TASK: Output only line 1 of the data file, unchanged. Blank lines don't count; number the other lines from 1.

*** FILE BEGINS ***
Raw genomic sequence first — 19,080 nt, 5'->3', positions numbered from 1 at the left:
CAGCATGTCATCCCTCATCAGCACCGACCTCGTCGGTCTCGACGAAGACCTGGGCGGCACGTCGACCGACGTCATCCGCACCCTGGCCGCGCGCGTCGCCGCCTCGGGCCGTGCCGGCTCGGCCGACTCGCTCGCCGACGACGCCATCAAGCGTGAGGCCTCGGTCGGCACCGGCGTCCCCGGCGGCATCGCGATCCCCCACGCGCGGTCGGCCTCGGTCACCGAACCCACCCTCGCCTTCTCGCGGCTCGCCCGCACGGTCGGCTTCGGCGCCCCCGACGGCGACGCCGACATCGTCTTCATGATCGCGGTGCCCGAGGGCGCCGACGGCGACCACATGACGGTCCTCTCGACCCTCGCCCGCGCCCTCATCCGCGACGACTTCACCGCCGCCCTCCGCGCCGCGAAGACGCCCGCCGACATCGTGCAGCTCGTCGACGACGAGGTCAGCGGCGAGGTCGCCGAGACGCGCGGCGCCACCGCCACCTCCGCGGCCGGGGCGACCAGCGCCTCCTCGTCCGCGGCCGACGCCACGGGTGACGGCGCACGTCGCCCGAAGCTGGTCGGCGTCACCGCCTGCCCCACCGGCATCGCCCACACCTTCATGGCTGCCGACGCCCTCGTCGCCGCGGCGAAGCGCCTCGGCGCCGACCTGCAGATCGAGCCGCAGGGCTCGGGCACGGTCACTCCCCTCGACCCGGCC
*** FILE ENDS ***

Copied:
Raw genomic sequence first — 19,080 nt, 5'->3', positions numbered from 1 at the left: